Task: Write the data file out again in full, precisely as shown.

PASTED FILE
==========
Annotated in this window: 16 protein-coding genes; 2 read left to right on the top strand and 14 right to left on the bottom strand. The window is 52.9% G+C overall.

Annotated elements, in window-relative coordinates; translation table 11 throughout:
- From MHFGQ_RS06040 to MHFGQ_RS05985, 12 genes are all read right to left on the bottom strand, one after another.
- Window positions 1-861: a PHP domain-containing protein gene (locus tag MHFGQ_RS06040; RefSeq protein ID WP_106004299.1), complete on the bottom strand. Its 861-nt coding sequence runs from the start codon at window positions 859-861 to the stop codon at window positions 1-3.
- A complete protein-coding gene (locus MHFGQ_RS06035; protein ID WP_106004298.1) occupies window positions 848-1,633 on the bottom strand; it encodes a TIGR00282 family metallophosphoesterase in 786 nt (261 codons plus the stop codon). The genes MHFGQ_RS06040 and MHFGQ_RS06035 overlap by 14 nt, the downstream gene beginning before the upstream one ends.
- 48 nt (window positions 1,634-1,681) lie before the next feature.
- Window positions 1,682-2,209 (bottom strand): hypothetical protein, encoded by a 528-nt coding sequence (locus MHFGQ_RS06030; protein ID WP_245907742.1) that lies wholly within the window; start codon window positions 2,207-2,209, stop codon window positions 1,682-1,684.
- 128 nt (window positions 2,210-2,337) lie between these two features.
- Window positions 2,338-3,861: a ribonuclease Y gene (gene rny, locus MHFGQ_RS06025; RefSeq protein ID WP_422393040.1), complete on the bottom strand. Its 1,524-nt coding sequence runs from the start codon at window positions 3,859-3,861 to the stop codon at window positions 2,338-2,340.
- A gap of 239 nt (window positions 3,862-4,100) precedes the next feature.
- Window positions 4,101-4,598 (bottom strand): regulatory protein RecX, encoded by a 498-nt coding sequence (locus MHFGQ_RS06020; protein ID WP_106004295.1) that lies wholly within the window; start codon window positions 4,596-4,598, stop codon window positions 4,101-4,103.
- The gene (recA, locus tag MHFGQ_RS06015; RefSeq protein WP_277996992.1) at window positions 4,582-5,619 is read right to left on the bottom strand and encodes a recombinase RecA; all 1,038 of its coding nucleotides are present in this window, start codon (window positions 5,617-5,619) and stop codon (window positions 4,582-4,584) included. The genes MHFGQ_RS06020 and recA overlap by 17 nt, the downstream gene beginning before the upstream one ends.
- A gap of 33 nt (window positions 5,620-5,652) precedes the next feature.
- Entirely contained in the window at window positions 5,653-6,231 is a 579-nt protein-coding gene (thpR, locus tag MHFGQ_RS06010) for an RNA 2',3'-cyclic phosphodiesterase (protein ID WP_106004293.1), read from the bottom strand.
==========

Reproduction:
Annotated in this window: 16 protein-coding genes; 2 read left to right on the top strand and 14 right to left on the bottom strand. The window is 52.9% G+C overall.

Annotated elements, in window-relative coordinates; translation table 11 throughout:
- From MHFGQ_RS06040 to MHFGQ_RS05985, 12 genes are all read right to left on the bottom strand, one after another.
- Window positions 1-861: a PHP domain-containing protein gene (locus tag MHFGQ_RS06040; RefSeq protein ID WP_106004299.1), complete on the bottom strand. Its 861-nt coding sequence runs from the start codon at window positions 859-861 to the stop codon at window positions 1-3.
- A complete protein-coding gene (locus MHFGQ_RS06035; protein ID WP_106004298.1) occupies window positions 848-1,633 on the bottom strand; it encodes a TIGR00282 family metallophosphoesterase in 786 nt (261 codons plus the stop codon). The genes MHFGQ_RS06040 and MHFGQ_RS06035 overlap by 14 nt, the downstream gene beginning before the upstream one ends.
- 48 nt (window positions 1,634-1,681) lie before the next feature.
- Window positions 1,682-2,209 (bottom strand): hypothetical protein, encoded by a 528-nt coding sequence (locus MHFGQ_RS06030; protein ID WP_245907742.1) that lies wholly within the window; start codon window positions 2,207-2,209, stop codon window positions 1,682-1,684.
- 128 nt (window positions 2,210-2,337) lie between these two features.
- Window positions 2,338-3,861: a ribonuclease Y gene (gene rny, locus MHFGQ_RS06025; RefSeq protein ID WP_422393040.1), complete on the bottom strand. Its 1,524-nt coding sequence runs from the start codon at window positions 3,859-3,861 to the stop codon at window positions 2,338-2,340.
- A gap of 239 nt (window positions 3,862-4,100) precedes the next feature.
- Window positions 4,101-4,598 (bottom strand): regulatory protein RecX, encoded by a 498-nt coding sequence (locus MHFGQ_RS06020; protein ID WP_106004295.1) that lies wholly within the window; start codon window positions 4,596-4,598, stop codon window positions 4,101-4,103.
- The gene (recA, locus tag MHFGQ_RS06015; RefSeq protein WP_277996992.1) at window positions 4,582-5,619 is read right to left on the bottom strand and encodes a recombinase RecA; all 1,038 of its coding nucleotides are present in this window, start codon (window positions 5,617-5,619) and stop codon (window positions 4,582-4,584) included. The genes MHFGQ_RS06020 and recA overlap by 17 nt, the downstream gene beginning before the upstream one ends.
- A gap of 33 nt (window positions 5,620-5,652) precedes the next feature.
- Entirely contained in the window at window positions 5,653-6,231 is a 579-nt protein-coding gene (thpR, locus tag MHFGQ_RS06010) for an RNA 2',3'-cyclic phosphodiesterase (protein ID WP_106004293.1), read from the bottom strand.